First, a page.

Editorial: Deer-in-the-headlights of a chance

By Frank Schier
Editor & Publisher

Editor’s note: The following remarks were made during the public comment period at the March 11 meeting of the Winnebago County board. More on the subsequent vote on the final plat and variance, along with comments on future of this property, pollution, stormwater/flood control and Conservation Design will follow this text.

Hello, I’m Frank Schier, a Winnebago County Taxpayer, who contributed to the $300,000-plus maybe with staff and extra legal time, maybe $400,000-plus that funded the 2030 Land Use Resource Management Plan. I, and many others, in many focus groups and public hearings stressed the desire for city sewer and water for development within a mile and a half of any municipality’s border.

The final plat and variation for the 9.89-acre Garden Estates subdivision, owned by Gensler family, is the first test of the county’s expensive 2030 plan, which I helped pay for. Stick to it, or you have wasted my and all the other taxpayers’ money.

Now, this came across before the final passage of the 2030 plan, and many of us know the Genslers were given a pretty hard time by the city, and the city in return allowed for septic in the pre-annexation agreement. That was the city’s behavior, horse trading and mistake, not the county’s. With all due respect to the Genslers, a fine family with a fine business, you have to look at the greater good and not defeatist timing. Stick to the plan the taxpayers paid for, or sign yourself up for a future of never-ending battles.

Consider the wind ordinance, and the lawsuit that was predicted is upon us all. Special interests have to get into the mainstream of compromise.

The mainstream of the Kishwaukee river and its watershed will be affected by this decision, time and time again. The Kishwaukee is one of the three “Class A” rivers in the state. As public officials, you are stewards of the quality of that river and all the parks and forest preserves around it.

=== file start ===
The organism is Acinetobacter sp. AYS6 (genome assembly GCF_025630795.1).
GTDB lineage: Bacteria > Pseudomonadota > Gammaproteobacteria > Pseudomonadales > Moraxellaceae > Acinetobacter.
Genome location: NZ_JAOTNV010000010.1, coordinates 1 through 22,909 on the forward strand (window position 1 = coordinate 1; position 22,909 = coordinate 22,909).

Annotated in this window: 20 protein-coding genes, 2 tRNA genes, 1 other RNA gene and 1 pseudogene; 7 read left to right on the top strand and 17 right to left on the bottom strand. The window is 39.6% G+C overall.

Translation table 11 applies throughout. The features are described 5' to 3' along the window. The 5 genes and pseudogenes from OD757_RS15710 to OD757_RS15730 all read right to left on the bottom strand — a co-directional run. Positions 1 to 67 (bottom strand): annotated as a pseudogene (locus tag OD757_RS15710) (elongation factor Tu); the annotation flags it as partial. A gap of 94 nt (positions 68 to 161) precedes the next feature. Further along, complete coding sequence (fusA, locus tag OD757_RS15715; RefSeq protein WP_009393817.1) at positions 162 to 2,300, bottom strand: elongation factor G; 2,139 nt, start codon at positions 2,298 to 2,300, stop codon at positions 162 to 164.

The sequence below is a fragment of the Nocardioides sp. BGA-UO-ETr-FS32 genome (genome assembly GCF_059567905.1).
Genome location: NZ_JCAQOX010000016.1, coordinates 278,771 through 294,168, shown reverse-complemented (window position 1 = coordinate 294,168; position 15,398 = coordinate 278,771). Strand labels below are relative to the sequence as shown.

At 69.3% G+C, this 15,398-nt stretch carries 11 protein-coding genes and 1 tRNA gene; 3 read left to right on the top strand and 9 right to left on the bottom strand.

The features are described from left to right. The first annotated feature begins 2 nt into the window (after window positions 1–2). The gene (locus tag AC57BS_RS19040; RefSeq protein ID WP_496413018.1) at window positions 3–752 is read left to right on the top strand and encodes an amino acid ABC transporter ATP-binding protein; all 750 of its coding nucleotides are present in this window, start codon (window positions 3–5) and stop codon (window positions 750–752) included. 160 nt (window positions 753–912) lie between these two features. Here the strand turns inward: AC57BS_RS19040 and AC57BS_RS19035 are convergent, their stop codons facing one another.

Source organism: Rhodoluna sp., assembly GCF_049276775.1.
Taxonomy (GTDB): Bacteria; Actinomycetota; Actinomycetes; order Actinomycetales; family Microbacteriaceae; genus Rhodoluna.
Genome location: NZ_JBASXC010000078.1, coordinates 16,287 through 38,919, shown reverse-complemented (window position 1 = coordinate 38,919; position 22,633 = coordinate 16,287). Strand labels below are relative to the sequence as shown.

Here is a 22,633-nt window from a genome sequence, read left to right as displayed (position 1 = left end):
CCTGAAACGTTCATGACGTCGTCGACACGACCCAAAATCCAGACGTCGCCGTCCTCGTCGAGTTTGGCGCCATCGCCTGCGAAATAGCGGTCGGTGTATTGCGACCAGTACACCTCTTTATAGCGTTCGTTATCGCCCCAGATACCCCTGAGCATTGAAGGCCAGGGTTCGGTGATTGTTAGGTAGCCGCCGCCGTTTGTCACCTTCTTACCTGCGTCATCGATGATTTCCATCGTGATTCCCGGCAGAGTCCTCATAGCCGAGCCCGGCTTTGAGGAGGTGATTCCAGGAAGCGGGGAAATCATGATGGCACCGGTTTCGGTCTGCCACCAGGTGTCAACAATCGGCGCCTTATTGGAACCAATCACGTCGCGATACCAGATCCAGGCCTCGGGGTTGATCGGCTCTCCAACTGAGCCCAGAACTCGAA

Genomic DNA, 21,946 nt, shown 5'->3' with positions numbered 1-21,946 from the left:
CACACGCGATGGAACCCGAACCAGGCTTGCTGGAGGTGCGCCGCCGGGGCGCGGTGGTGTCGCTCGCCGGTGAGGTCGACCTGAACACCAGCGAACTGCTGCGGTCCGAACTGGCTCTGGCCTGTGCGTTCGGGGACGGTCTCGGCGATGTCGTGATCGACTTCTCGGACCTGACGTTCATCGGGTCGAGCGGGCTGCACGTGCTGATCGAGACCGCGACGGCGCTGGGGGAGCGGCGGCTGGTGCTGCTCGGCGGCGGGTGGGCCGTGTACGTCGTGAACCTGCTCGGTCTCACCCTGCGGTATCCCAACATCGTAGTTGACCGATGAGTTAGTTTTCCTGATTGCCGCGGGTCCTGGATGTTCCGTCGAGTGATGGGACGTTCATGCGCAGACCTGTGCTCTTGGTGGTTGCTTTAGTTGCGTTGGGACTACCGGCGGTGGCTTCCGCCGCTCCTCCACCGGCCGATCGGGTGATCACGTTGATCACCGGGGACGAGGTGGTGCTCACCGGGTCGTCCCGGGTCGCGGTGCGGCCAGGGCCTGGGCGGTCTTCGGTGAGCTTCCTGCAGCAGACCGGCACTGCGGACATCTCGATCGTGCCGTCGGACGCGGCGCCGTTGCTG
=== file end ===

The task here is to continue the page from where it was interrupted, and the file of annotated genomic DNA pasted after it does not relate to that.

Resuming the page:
Make this first exception, let them build it, and others will come, saying, “The Genslers got an exception, they’re the precedent. You have to let us do it, too, if you let them,” and as I told the Chairman this afternoon, the whining will commence.

Set the strict precedent and protect all of our children’s natural resources.

However, since you don’t seem to listen very well, as proven by the lawsuit rotor beating over our heads, you could take another approach and make this a win-win for the people and the Genslers, and require the strictest elements and even cutting-edge features of conservation design development.

I make this as a challenge to the Genslers, too, which will garner them the goodwill of the Green community and their neighbors.

If this final plat and variance passes, add an amendment, because of the sensitive nature of the environment, for all the elements of Conservation design for each structure: require a closed-loop septic system with composting toilets, as well as a system  of rainwater catchment, and on-site recycling all of its gray water, a green roof, low-impact lighting, permeable pavement for all roads, driveways, sidewalks and patios, buried power lines, bioswales and buffer zones to the surrounding woodlands to absorb runoff.